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4/17/2013 7:22:00 AM
'I am a Guadalupano,' new archbishop tells Oregon
                                                             Catholic Sentinel photo by Bob KernsArchbishop Sample gives Communion during installation Mass.
                                                             Catholic Sentinel photo by Bob Kerns
Archbishop Sample gives Communion during installation Mass.
Archbishop Alexander Sample laughs before a 2012 Mass at a small historic chapel on Sugar Island, Mich.
Archbishop Alexander Sample laughs before a 2012 Mass at a small historic chapel on Sugar Island, Mich.
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Bishop Sample speaks to middle schoolers during a 2011 conference in Marquette.

Ed Langlois
Of the Catholic Sentinel

MARQUETTE, Mich. — The Upper Peninsula of Michigan is home to a growing population of Hispanic Catholics. They've had a spiritual father and brother in Archbishop Alexander Sample.

"It doesn't take a rocket scientist to understand they are the future of our church in this country," Archbishop Sample says. "The church is growing because there are Hispanics. We need to recognize and celebrate the fact that this in many ways is going to give life to the church."

Many Hispanics in the Upper Peninsula are experienced dairy workers who have been hired at farms near the Wisconsin border.

In the city of Marquette, the largest urban area in the region, Hispanics have found jobs in the service industry. The same goes for Mackinac Island with its tourist trade.   

The cook in the rectory at St. Peter Cathedral in Marquette was a dentist in Mexico. Archbishop Sample deeply respects her. He would speak Italian to her and get tips on learning Spanish.

During seminary at Pontifical College Josephinum in Columbus, Ohio, he took part in a Hispanic ministry training program. The students attended Mass and prayer in Spanish.

The archbishop worked hard on Spanish before going to World Youth Day in Madrid in 2011. A computer language program helped.

As of late, he has been reading El Centinela, the Spanish-language newspaper for the Archdiocese of Portland.

The archbishop hopes young Hispanics in the U.S. will not discard their culture and heritage. "It is sad to see any immigrants wanting to abandon their traditional ways," he says.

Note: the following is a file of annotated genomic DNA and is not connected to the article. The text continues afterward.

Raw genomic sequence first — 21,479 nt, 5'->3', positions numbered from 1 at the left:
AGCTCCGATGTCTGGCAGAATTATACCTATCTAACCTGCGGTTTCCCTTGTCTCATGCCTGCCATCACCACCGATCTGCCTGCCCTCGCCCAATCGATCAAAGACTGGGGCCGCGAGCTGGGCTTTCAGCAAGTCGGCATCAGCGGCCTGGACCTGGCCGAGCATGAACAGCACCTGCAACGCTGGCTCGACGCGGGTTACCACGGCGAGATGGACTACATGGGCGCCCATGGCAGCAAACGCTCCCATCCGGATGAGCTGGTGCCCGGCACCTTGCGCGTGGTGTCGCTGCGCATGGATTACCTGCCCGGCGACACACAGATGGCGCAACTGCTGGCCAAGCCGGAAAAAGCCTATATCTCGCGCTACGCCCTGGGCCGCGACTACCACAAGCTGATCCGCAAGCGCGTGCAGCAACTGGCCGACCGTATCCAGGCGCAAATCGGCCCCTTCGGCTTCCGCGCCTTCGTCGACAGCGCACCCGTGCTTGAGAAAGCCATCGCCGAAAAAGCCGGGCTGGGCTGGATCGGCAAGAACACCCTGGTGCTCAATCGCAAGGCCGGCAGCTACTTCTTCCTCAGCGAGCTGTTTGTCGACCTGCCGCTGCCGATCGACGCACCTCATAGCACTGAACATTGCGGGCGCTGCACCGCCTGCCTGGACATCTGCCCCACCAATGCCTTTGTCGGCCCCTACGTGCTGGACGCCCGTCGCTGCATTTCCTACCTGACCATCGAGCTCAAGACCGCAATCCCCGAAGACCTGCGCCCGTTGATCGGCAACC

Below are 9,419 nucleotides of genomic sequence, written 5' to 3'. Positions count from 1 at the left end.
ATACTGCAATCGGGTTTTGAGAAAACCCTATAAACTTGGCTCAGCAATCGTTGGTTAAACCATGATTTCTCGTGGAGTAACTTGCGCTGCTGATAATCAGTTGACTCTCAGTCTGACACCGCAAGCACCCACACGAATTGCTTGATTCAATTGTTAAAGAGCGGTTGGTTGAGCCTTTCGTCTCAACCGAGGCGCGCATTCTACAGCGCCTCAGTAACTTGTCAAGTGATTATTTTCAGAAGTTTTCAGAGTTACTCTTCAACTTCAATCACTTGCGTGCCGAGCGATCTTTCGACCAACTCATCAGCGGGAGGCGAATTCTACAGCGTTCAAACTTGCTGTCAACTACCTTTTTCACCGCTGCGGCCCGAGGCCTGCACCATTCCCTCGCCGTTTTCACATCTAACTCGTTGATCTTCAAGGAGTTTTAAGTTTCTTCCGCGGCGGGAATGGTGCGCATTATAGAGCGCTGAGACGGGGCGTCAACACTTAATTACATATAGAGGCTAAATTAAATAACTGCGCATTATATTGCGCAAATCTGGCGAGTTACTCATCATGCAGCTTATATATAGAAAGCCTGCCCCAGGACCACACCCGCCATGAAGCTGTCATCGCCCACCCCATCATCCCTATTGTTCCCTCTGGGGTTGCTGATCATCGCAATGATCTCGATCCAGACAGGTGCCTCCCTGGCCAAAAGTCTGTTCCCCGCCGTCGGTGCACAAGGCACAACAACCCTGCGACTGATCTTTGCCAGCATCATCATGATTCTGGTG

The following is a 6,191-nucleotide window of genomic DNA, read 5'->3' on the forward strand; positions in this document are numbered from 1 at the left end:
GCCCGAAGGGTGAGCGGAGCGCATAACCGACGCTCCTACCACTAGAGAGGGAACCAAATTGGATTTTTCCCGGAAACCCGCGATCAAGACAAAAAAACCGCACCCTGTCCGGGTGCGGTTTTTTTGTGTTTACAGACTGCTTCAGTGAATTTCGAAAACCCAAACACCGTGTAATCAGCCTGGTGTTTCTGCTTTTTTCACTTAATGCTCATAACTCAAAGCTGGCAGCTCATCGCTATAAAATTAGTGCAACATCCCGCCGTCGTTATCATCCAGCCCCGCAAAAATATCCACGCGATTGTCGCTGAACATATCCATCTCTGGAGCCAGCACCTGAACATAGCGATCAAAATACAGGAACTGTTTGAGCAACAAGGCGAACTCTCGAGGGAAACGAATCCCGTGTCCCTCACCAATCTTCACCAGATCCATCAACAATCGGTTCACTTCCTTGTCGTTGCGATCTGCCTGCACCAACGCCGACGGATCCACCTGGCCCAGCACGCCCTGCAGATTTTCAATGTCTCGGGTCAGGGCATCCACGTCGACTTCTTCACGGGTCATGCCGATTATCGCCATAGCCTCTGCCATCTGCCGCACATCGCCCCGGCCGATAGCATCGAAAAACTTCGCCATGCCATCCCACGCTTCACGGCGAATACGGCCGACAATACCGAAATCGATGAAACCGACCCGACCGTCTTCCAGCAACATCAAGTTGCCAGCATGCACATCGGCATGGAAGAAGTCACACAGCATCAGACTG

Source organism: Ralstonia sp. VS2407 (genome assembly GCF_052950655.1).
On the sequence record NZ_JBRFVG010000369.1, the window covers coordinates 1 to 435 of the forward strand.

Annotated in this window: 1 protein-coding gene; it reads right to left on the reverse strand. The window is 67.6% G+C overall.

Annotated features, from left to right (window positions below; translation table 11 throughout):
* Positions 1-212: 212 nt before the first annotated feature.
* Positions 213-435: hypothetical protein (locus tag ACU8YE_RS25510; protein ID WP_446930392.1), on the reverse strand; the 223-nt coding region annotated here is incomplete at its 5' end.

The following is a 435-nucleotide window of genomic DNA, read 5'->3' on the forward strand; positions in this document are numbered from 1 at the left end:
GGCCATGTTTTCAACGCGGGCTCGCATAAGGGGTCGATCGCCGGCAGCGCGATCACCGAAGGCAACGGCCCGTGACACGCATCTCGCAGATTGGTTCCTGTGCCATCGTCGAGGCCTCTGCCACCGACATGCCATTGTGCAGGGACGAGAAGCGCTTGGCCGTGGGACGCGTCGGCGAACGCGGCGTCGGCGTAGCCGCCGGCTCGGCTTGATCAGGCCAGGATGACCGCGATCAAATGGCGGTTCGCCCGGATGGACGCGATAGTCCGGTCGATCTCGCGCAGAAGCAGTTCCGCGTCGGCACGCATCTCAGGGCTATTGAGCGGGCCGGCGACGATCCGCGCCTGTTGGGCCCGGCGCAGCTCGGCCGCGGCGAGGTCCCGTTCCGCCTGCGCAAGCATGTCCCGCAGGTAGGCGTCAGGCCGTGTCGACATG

He pines for his own Polish heritage, which comes through his mother but has faded over generations.

"It's good to know American ways, but you don't have to abandon your culture to be American," he says.

The church, he explains, celebrates culture. He's looking forward to that in Oregon.

As a member of a U.S. bishops' subcommittee on Native American Catholics, Archbishop Sample has been invited to take part in church discussions on national immigration reform.

"Our immigration system is broken," he says.

It's important to him that the 11 million undocumented citizens now in the country have a path to citizenship, even if the process includes fines and waiting in line. It's crucial that reform keep families from being split, he adds.

As much as possible, Archbishop Sample says, the U.S. should help improve conditions in countries that are sources of heavy immigration.   

"There has always been the American dream, but the volume coming from some places is an indication that something is wrong," says the archbishop, who maintains that the U.S., like any nation, should be able to protect its borders.

At a January press conference introducing him to Portland, Archbishop Sample spoke to Spanish-speaking Catholics of western Oregon in their own language. He's still learning Spanish, he said.

But in spiritual language, he's fluent. Like most Hispanic Catholics, he has a deep devotion to Our Lady of Guadalupe. She is not only a national symbol of faith and pride in Mexico, but patroness of all the Americas. Pope John Paul named her "Star of the New Evangelization."

"I am a Guadalupano," Archbishop says. "Our Lady of Guadalupe speaks to the little ones, to those who find themselves marginalized and poor. She never comes to bishops, or scholars, or rich people, but to those like St. Bernadette and St. Juan Diego. And she didn't come with any grand revelation or message except 'I want a church built here so I can be a mother to my people.'"

In his private chapel in Marquette, he kept an image of Our Lady of Guadalupe that has been touched to the original tilma in Mexico City. The image includes a vial of soil from Tepeyac Hill, where Mary appeared to St. Juan Diego in 1531.

The archbishop notes that Our Lady of Guadalupe, who is shown as pregnant, is patroness of the Respect Life movement.

He sits on the board of the Shrine of Our Lady of Guadalupe in La Crosse, Wis., a pilgrimage site begun by Cardinal Raymond Burke, former bishop of La Crosse. Built on a bluff above the upper Mississippi River, the shrine includes a striking stone church where laity and religious pray at all times, especially for people in need.

The mission of the shrine is to keep proclaiming Mary's message about God's mercy and love.

Another project at the shrine is developing catechesis and forming catechists for the New Evangelization. That excites Archbishop Sample. The model for the task is St. Juan Diego, who would welcome guests and tell them of his experience with Mary and his love of God.  





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